The often “fleeting and ethereal” wintergreen smell of the Island Snakeroot plant gets captured when its roots are fermented for this root beer recipe shares Sunny Savage. She was asked years ago to cook an 8 course wild food dinner for the Center for Food Safety representatives and this root beer was an immense crowd-pleaser. Since then many have asked for this wonderfully wild recipe.
Some of the ingredients you’ll find below are foraged in the forests of Maui. Sunny offers Private Wild Food Hikes with small groups of 4 and downloads hikers with about 40 different plants. Learning what’s edible and locally available has been a life’s passion for Sunny; she has been a dedicated forager for 20+ years. Sunny has an app, Savage Kitchen, centered on sharing tips to confidently identify plants in the wild. With decades of wild dining under her belt she transforms these abundant plants into beautiful masterpieces of ambrosial goodness. She’s also a homeschool mother who likes to collaborate, partnering with many different chefs to create new recipes.
“…Always advocating to do what makes sense logically. Especially living here it’s just crazy to have 85-90% of imports when we live in this paradise of growing and potential.”Sunny Savage speaks on food security and choosing local.
It’s amazing to realize and utilize the scope of abundance Hawaii has to offer. The food is ripe with flavor and freshness. The packaging is minimal to non-existent. The people who grow food are your neighbors and fellow residents. The plants are grown on these islands that you love so. Look to what Sunny calls “abundance plants” and you’ll find some remarkable things. The wild yeasts on the surface of the false awa flowers are what provide the transformative source of fermentation in this recipe. This is a non-alcoholic beverage that is a 100% local root beer, and all wild ingredients are categorized as “invasive species” in the Hawaiian Islands.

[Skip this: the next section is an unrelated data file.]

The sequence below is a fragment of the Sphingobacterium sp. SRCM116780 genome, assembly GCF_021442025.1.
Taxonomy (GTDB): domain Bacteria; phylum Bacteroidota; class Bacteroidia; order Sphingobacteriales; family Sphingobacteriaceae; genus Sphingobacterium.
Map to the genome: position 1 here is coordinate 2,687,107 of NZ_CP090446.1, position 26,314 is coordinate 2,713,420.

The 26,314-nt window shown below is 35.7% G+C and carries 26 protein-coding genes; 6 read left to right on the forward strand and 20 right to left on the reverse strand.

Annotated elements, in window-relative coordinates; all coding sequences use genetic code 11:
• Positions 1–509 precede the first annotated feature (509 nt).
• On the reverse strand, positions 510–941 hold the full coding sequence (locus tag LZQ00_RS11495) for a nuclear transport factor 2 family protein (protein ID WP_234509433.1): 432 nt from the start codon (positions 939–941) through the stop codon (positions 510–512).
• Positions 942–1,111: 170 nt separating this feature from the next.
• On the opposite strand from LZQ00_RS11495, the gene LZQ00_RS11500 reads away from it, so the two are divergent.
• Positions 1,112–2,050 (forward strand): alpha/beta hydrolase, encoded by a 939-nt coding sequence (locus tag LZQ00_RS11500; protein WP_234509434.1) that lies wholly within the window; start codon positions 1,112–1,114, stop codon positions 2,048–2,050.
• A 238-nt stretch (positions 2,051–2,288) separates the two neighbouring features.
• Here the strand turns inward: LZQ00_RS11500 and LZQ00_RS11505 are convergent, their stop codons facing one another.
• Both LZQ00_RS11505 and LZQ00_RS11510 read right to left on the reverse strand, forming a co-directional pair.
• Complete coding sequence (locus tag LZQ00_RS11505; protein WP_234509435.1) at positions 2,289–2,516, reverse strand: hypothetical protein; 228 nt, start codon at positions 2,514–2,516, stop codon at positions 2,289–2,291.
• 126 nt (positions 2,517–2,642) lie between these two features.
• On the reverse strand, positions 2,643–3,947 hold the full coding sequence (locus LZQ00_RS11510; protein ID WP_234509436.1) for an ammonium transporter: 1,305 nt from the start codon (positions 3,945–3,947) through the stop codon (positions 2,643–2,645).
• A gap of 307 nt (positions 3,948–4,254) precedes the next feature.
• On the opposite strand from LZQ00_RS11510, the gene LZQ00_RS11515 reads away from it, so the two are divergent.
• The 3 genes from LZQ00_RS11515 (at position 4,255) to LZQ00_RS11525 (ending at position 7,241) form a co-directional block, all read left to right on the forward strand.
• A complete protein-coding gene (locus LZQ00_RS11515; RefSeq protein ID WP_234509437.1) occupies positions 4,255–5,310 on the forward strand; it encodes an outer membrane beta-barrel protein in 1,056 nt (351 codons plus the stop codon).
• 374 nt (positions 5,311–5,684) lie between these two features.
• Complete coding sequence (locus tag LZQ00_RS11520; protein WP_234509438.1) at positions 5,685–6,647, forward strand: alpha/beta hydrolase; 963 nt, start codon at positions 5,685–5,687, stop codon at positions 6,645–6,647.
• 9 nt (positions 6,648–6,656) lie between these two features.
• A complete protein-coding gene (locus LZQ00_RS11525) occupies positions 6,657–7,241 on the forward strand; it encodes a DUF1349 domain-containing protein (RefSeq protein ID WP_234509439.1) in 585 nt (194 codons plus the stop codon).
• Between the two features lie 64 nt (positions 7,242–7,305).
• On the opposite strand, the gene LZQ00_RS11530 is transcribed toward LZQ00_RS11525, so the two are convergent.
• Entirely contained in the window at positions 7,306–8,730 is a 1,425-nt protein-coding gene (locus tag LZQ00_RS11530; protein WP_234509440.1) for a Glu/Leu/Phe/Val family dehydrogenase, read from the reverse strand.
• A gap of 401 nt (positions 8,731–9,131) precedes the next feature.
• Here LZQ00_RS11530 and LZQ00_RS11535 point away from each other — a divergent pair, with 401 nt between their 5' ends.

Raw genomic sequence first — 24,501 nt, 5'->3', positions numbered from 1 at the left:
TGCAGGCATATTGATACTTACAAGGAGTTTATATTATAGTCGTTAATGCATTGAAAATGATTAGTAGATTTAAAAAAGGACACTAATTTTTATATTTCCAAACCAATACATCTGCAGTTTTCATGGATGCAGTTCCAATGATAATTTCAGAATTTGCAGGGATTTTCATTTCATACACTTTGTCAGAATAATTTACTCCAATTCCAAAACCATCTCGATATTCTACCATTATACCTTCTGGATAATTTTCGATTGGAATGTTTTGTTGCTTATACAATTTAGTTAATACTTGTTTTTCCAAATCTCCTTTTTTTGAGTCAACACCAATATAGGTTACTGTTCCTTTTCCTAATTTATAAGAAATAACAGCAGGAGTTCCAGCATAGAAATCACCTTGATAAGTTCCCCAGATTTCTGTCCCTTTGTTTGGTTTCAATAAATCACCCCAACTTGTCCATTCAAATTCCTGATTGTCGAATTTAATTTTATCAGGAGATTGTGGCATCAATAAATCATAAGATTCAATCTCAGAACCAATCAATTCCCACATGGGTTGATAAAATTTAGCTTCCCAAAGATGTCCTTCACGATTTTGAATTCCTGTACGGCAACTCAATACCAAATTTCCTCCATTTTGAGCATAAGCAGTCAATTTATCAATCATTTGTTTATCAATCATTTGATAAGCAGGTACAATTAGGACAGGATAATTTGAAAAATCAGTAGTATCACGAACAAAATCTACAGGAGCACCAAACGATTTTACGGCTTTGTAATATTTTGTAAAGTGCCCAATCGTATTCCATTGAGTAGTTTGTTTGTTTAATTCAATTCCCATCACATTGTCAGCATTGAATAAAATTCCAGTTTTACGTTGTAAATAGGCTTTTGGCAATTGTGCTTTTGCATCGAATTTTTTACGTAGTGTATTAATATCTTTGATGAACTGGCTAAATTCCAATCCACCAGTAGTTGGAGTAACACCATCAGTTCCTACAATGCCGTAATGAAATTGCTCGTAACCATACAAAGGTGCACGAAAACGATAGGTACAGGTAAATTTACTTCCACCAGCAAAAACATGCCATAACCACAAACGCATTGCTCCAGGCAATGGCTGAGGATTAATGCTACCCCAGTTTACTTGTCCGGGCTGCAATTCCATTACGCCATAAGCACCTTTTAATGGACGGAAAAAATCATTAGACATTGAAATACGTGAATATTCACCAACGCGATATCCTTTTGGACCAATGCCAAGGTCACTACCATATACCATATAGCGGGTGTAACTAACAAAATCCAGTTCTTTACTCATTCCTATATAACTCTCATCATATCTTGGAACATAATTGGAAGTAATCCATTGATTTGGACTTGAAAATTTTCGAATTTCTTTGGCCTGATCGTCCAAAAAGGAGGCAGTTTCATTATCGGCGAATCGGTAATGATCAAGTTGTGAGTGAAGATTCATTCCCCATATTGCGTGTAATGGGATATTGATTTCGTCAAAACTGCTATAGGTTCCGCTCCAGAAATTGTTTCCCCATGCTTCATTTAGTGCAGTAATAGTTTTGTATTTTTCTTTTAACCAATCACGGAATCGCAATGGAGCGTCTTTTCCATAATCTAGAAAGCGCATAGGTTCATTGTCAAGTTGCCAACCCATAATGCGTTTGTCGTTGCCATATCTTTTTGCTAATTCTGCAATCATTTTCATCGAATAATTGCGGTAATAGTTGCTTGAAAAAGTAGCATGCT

Sunny’s Coveted Wild Root Beer Recipe
Primary Fermenting Ingredients:
- 1 C. Liquid Honey
- 2 C. False Awa Flowers (Piper auritum), loosely packed
- 5 C. Filtered Water
Primary Fermenting Preparation Instructions:
- Put honey and water into sterilized container, then mix it well. It’s best not to use tap water as it contains chlorine, which can decrease or stop the natural fermentation.
- Next, add the false awa flowers and stir. Put a piece of cheesecloth, or other type of breathe-able material on the top and put a rubber band or string to tie.
- Leave the container out of direct sunlight, in a well-ventilated area, and stir with clean utensil 3 times per day. You can begin seeing bubbles within 2 days or it might take up to a week.
- As soon as you see small bubbles that are forming you will strain out the false awa flowers and add the following ingredients to your root beer.
Secondary Fermenting Ingredients:
- 3 Island Snakeroot Roots (Polygala Paniculata), whole or loosely chopped
- 2 Tbsp. Ginger Root, grated
- 2 tsp. Kāhili Ginger Root (Hedychium Gardnerianum), grated
- 5 Coriander Seeds, whole
- 1″ Piece of Vanilla Bean
- 3 Cloves
- 1″ Piece of Cinnamon Bark
- 5 Fennel Seeds, whole
Secondary Fermenting Preparation Instructions:
- Gently stir ingredients, then funnel root beer into swing top glass or plastic bottles for fermentation.
- Leave bottles at room temperature and “burp” them twice a day for 2 days. Burping means that you open and let the gas escape so it doesn’t build up and explode. Open bottles slowly, or a small turn and then quickly closing it up, as it may take some time until all the gas is released.
- Next, place the bottles in the refrigerator and burp them once per day for 2 or more days.
- Leave in the refrigerator until you enjoy your cup of 100% local and wild root beer!
Do you have a recipe highlighting Hawaii grown produce that you’d like to share?
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